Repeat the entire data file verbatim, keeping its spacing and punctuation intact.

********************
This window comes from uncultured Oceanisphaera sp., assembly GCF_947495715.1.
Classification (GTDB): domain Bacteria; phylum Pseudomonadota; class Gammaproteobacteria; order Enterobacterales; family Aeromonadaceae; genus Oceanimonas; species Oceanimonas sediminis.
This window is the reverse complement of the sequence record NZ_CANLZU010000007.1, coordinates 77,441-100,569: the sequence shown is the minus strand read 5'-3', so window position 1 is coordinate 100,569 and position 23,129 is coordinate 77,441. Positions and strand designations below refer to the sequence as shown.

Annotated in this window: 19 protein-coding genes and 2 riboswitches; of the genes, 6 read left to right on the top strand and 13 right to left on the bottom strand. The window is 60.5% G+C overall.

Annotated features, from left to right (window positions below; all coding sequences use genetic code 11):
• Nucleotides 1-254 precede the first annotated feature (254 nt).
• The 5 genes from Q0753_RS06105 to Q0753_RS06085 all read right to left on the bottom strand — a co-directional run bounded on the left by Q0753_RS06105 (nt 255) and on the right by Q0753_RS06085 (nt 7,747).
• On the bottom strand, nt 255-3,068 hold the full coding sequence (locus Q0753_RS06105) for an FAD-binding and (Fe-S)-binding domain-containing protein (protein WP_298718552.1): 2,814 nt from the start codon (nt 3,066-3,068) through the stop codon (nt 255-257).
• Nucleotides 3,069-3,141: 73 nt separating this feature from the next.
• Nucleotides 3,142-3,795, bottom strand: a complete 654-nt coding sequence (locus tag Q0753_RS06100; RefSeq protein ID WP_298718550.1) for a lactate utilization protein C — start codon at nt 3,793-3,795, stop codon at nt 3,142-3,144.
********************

This window comes from uncultured Oceanisphaera sp., assembly GCF_947495715.1.
Classification (GTDB): domain Bacteria; phylum Pseudomonadota; class Gammaproteobacteria; order Enterobacterales; family Aeromonadaceae; genus Oceanimonas; species Oceanimonas sediminis.
This window is the reverse complement of the sequence record NZ_CANLZU010000007.1, coordinates 77,441-100,569: the sequence shown is the minus strand read 5'-3', so window position 1 is coordinate 100,569 and position 23,129 is coordinate 77,441. Positions and strand designations below refer to the sequence as shown.

Annotated in this window: 19 protein-coding genes and 2 riboswitches; of the genes, 6 read left to right on the top strand and 13 right to left on the bottom strand. The window is 60.5% G+C overall.

Annotated features, from left to right (window positions below; all coding sequences use genetic code 11):
• Nucleotides 1-254 precede the first annotated feature (254 nt).
• The 5 genes from Q0753_RS06105 to Q0753_RS06085 all read right to left on the bottom strand — a co-directional run bounded on the left by Q0753_RS06105 (nt 255) and on the right by Q0753_RS06085 (nt 7,747).
• On the bottom strand, nt 255-3,068 hold the full coding sequence (locus Q0753_RS06105) for an FAD-binding and (Fe-S)-binding domain-containing protein (protein WP_298718552.1): 2,814 nt from the start codon (nt 3,066-3,068) through the stop codon (nt 255-257).
• Nucleotides 3,069-3,141: 73 nt separating this feature from the next.
• Nucleotides 3,142-3,795, bottom strand: a complete 654-nt coding sequence (locus tag Q0753_RS06100; RefSeq protein ID WP_298718550.1) for a lactate utilization protein C — start codon at nt 3,793-3,795, stop codon at nt 3,142-3,144.